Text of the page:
150 minutes is a bit much for a film with no clear endgame. Performances are good (Morgan Mara is a real find - I'm certain we'll be seeing her again), the cinematography is nice and there are some solid smiles, but in the end it lacks something that kept me fully engaged for the entire runtime. Not Sono's best, but even his more pedestrian films are well worth a watch.
The mere idea of Sion Sono and Nicolas Cage making a film together made many cult fan drool uncontrollably. And sure enough, it did sound like a pretty perfect combination. This could very well become Sono's Sukiyaki Western Django, though I'm sure Sono himself would resent the Miike comparison. Sadly for him, Miike also did it better.
The premise is pretty simple, which is normal considering this is more or less a Mad Max clone. The governor's daughter has run away, so he straps a jailed criminal into a highly explosive suit, and he gives him five days to find her. The post-apocalyptic wastelands are very hazardous territory though, so finding her and taking her back in one piece won't be a trivial task.
Marrying Japanese and American influences within a film is never easy, and there are moments when Sono stumbles. There's plenty of crazy and the film certainly has its share of memorable ideas, but it never really culminates in the cult cool you'd expect from a project like this. The sets are creative and colorful, the characters are mad and the pacing is perfect, even so the film lacks impact. A minor disappointment.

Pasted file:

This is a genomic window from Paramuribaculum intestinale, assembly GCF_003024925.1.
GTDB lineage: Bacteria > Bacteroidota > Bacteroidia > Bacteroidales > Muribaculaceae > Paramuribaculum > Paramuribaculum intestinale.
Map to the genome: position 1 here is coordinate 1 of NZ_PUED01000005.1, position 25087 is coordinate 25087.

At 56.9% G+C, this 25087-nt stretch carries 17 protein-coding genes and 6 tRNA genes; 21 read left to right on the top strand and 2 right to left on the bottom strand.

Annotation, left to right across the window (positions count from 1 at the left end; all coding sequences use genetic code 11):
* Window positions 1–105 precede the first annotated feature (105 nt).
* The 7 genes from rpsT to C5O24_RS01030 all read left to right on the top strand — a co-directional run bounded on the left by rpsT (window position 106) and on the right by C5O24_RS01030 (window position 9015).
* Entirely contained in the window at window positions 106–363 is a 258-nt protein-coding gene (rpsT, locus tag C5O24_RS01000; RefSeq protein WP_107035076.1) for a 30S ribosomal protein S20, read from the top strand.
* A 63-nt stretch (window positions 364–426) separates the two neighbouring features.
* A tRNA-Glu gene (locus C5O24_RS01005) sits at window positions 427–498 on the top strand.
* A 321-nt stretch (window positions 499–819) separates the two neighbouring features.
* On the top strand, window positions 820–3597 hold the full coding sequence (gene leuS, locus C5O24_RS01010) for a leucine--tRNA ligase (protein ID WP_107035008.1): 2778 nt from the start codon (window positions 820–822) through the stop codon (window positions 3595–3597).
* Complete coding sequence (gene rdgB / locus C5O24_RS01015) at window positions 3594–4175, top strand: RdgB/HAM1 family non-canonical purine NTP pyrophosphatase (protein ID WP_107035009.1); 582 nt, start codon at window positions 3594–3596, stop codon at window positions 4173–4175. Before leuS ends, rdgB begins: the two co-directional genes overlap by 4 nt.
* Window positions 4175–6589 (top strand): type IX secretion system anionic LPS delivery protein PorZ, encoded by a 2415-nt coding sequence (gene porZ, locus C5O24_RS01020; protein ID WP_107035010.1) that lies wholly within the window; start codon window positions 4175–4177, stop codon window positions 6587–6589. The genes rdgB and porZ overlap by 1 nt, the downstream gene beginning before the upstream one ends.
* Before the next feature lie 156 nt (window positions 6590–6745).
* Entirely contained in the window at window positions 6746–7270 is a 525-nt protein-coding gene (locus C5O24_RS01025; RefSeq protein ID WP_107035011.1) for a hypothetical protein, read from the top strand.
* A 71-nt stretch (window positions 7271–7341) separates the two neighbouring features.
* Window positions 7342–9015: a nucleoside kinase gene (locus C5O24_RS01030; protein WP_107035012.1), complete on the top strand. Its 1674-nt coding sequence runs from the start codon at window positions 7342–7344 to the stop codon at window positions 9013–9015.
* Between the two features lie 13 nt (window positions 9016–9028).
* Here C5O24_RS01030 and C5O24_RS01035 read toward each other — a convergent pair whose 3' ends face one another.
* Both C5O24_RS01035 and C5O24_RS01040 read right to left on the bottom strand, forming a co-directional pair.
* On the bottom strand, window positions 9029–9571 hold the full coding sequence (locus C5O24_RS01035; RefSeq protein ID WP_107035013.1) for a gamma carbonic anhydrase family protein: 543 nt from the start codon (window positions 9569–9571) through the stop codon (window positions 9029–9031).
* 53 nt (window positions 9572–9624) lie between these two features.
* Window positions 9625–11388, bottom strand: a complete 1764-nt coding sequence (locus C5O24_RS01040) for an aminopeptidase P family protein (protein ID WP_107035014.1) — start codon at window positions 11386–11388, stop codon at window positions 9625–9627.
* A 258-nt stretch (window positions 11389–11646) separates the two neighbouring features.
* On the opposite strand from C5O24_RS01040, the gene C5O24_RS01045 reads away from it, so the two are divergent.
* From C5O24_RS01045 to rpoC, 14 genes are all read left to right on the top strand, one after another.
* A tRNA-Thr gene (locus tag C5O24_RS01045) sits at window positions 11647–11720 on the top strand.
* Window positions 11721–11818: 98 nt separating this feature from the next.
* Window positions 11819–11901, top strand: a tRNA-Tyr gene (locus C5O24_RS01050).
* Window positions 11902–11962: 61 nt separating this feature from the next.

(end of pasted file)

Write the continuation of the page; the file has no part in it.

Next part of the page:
Worthy but flawed
A strange mix of supernatural, thriller and documentary elements. Sono crashes an Avril Lavigne fan contest and weaves his own story through it. The result is a little messy and the film doesn't feel very polished, but it's an intriguing mess that did keep me engaged from start to finish. Far from Sono's best, but decent filler nonetheless.
Another early Sono short, where he once again features as the lead character. This time he's madly in love (hence the title), though I'm not sure if it matters all that much. These films seem to follow a pretty fixed structure, where Sono is basically filming his young, hyperactive self.
The technical qualities are poor and amateurish, the image quality is extremely grainy, the camera work is rough and the use of the soundtrack is very basic. Half of the time it's just Sono himself shouting things at the camera, the other half are some random scenes that hardly connect to the broader whole.
But there's a lot of energy and even though individual scenes don't really impress, the whole is vibrant and alive. It does offer an interesting window in Sono's mind and fans of the man's work will have an easy time connecting the dots, as a stand-alone work it isn't quite as interesting though.
A very early documentary from Sion Sono, where he turns the camera on himself. Don't expect to be informed though, it's really just Sono going crazy with a camera and experimenting away. It's as crazy as you'd expect an early Sono to be, though you have to wonder whether this was ever meant to be released.
Image and sound quality are absolutely terrible. The grainy cinematography, fuzzy image quality and haphazard camera work are no doubt due to the poor equipment and Sono's own inexperience, some will consider it part of the charm, but I'm not a big fan. It just comes off as very amateurish.
Still, Sono's potential is already clearly visible. There are some strange stop motion bits, exaggerated sound, a lot of random weirdness and Sono himself clowning around. It's an interesting film for fans of the man's work, or people who love crazy and experimental documentaries, just don't expect anything polished.